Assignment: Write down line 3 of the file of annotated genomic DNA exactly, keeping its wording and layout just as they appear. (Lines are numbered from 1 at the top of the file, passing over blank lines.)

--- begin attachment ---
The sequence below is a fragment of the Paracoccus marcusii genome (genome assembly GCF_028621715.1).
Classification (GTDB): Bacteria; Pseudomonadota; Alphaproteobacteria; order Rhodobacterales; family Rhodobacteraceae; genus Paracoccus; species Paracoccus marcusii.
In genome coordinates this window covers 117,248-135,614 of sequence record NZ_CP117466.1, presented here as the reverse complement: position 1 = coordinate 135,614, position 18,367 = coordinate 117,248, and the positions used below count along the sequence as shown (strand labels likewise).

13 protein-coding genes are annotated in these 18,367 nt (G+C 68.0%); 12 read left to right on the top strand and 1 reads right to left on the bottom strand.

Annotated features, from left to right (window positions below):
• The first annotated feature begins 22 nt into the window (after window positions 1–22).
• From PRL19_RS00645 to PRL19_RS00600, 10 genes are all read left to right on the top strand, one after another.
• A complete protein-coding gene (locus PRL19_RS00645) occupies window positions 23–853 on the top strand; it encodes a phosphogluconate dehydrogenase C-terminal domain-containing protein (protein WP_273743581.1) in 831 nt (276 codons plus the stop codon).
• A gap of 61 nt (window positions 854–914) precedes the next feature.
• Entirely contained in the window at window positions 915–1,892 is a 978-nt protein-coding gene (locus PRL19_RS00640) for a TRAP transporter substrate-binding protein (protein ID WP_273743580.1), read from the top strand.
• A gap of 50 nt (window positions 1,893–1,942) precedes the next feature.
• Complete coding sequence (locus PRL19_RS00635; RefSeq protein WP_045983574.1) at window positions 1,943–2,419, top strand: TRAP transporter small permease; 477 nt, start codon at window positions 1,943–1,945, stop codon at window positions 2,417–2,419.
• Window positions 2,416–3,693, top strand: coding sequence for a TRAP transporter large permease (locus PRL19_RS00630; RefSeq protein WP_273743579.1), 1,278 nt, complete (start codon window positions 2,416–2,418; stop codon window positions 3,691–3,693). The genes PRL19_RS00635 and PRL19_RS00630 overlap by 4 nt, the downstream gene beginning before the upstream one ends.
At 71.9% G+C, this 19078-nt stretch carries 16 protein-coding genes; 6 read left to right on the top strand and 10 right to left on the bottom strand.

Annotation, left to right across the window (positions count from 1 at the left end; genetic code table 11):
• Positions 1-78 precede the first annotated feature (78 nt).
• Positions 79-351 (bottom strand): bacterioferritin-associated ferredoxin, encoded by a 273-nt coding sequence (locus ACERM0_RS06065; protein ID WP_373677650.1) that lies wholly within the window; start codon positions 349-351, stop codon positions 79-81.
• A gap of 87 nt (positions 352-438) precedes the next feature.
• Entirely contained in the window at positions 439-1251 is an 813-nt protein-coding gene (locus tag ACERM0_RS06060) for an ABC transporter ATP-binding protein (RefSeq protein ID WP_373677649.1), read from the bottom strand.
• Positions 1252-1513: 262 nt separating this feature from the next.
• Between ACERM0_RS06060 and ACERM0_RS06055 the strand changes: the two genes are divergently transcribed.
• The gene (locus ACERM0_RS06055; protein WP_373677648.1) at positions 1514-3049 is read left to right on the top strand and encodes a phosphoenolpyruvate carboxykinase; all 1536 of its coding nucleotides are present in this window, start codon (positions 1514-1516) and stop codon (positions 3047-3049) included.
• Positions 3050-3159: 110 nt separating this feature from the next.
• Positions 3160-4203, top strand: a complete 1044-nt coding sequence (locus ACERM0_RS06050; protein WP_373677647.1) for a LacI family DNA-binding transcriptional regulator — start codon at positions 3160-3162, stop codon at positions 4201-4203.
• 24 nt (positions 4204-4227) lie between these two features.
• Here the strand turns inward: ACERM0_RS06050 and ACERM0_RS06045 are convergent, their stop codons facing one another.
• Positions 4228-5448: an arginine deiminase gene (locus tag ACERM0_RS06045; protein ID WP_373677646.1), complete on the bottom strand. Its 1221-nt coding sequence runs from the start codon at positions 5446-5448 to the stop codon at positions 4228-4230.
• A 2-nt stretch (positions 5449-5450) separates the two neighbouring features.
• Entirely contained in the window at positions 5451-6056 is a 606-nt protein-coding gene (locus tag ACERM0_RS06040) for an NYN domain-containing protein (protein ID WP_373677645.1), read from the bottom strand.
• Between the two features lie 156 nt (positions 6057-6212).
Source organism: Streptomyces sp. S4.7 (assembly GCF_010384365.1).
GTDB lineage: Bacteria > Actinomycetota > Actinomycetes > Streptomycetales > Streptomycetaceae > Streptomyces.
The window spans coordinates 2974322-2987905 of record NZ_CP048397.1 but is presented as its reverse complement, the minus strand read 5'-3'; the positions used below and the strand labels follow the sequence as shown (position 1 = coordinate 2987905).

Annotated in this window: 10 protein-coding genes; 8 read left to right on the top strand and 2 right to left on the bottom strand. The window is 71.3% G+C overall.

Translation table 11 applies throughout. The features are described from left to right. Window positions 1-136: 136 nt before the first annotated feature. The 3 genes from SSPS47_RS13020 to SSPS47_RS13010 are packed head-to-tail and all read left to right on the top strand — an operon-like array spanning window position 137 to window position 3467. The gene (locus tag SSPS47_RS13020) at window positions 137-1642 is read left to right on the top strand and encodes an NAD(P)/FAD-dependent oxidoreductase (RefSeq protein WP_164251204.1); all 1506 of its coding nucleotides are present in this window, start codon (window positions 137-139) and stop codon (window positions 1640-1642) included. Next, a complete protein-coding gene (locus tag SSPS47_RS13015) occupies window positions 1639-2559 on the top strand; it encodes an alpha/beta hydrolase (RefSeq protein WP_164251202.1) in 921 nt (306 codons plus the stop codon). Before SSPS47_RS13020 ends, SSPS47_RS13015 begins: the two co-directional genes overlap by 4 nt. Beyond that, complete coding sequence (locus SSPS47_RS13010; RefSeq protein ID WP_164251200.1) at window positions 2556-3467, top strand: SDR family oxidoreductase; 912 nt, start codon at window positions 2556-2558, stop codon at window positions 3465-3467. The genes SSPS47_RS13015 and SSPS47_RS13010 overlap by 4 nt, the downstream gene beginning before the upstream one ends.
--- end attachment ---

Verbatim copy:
In genome coordinates this window covers 117,248-135,614 of sequence record NZ_CP117466.1, presented here as the reverse complement: position 1 = coordinate 135,614, position 18,367 = coordinate 117,248, and the positions used below count along the sequence as shown (strand labels likewise).